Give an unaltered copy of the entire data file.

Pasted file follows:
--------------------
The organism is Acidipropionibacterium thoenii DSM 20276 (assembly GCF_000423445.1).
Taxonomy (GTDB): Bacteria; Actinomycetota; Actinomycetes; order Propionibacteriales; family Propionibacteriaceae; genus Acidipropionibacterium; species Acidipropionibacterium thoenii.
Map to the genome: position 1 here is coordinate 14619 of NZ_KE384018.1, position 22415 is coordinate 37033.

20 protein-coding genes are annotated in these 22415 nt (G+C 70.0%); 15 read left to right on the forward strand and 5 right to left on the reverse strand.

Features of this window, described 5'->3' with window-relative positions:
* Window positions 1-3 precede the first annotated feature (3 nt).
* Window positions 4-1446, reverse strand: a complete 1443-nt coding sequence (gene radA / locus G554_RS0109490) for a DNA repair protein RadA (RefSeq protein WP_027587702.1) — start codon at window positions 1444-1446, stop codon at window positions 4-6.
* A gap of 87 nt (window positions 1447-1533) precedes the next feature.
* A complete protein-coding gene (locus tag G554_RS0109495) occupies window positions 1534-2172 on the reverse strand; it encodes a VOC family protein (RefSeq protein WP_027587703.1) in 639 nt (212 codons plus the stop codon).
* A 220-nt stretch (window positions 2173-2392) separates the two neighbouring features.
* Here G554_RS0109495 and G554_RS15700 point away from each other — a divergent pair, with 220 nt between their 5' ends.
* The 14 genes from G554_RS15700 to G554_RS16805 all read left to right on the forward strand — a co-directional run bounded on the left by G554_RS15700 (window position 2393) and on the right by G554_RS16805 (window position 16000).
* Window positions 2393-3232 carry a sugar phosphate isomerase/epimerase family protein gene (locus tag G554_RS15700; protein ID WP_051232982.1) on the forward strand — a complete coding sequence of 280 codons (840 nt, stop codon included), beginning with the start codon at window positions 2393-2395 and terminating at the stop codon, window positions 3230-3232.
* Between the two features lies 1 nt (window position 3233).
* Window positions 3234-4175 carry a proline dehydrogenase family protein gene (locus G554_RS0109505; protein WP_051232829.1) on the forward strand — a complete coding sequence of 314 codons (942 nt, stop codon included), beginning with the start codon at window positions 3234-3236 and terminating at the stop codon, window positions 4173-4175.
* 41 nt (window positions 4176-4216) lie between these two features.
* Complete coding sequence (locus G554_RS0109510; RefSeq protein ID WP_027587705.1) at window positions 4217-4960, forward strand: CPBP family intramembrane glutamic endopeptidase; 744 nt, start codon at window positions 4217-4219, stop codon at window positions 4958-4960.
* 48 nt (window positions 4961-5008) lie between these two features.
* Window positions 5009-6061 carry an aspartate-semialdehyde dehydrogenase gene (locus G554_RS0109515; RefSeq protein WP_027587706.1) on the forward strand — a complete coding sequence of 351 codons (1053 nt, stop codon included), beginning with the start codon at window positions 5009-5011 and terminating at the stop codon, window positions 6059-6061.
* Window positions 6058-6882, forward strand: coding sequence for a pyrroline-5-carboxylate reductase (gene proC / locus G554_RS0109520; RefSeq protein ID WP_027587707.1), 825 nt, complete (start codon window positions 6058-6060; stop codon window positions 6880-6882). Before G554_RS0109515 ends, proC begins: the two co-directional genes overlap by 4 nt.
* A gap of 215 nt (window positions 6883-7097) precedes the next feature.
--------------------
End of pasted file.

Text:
The organism is Acidipropionibacterium thoenii DSM 20276 (assembly GCF_000423445.1).
Taxonomy (GTDB): Bacteria; Actinomycetota; Actinomycetes; order Propionibacteriales; family Propionibacteriaceae; genus Acidipropionibacterium; species Acidipropionibacterium thoenii.
Map to the genome: position 1 here is coordinate 14619 of NZ_KE384018.1, position 22415 is coordinate 37033.

20 protein-coding genes are annotated in these 22415 nt (G+C 70.0%); 15 read left to right on the forward strand and 5 right to left on the reverse strand.

Features of this window, described 5'->3' with window-relative positions:
* Window positions 1-3 precede the first annotated feature (3 nt).
* Window positions 4-1446, reverse strand: a complete 1443-nt coding sequence (gene radA / locus G554_RS0109490) for a DNA repair protein RadA (RefSeq protein WP_027587702.1) — start codon at window positions 1444-1446, stop codon at window positions 4-6.
* A gap of 87 nt (window positions 1447-1533) precedes the next feature.
* A complete protein-coding gene (locus tag G554_RS0109495) occupies window positions 1534-2172 on the reverse strand; it encodes a VOC family protein (RefSeq protein WP_027587703.1) in 639 nt (212 codons plus the stop codon).
* A 220-nt stretch (window positions 2173-2392) separates the two neighbouring features.
* Here G554_RS0109495 and G554_RS15700 point away from each other — a divergent pair, with 220 nt between their 5' ends.
* The 14 genes from G554_RS15700 to G554_RS16805 all read left to right on the forward strand — a co-directional run bounded on the left by G554_RS15700 (window position 2393) and on the right by G554_RS16805 (window position 16000).
* Window positions 2393-3232 carry a sugar phosphate isomerase/epimerase family protein gene (locus tag G554_RS15700; protein ID WP_051232982.1) on the forward strand — a complete coding sequence of 280 codons (840 nt, stop codon included), beginning with the start codon at window positions 2393-2395 and terminating at the stop codon, window positions 3230-3232.
* Between the two features lies 1 nt (window position 3233).
* Window positions 3234-4175 carry a proline dehydrogenase family protein gene (locus G554_RS0109505; protein WP_051232829.1) on the forward strand — a complete coding sequence of 314 codons (942 nt, stop codon included), beginning with the start codon at window positions 3234-3236 and terminating at the stop codon, window positions 4173-4175.
* 41 nt (window positions 4176-4216) lie between these two features.
* Complete coding sequence (locus G554_RS0109510; RefSeq protein ID WP_027587705.1) at window positions 4217-4960, forward strand: CPBP family intramembrane glutamic endopeptidase; 744 nt, start codon at window positions 4217-4219, stop codon at window positions 4958-4960.
* 48 nt (window positions 4961-5008) lie between these two features.
* Window positions 5009-6061 carry an aspartate-semialdehyde dehydrogenase gene (locus G554_RS0109515; RefSeq protein WP_027587706.1) on the forward strand — a complete coding sequence of 351 codons (1053 nt, stop codon included), beginning with the start codon at window positions 5009-5011 and terminating at the stop codon, window positions 6059-6061.
* Window positions 6058-6882, forward strand: coding sequence for a pyrroline-5-carboxylate reductase (gene proC / locus G554_RS0109520; RefSeq protein ID WP_027587707.1), 825 nt, complete (start codon window positions 6058-6060; stop codon window positions 6880-6882). Before G554_RS0109515 ends, proC begins: the two co-directional genes overlap by 4 nt.
* A gap of 215 nt (window positions 6883-7097) precedes the next feature.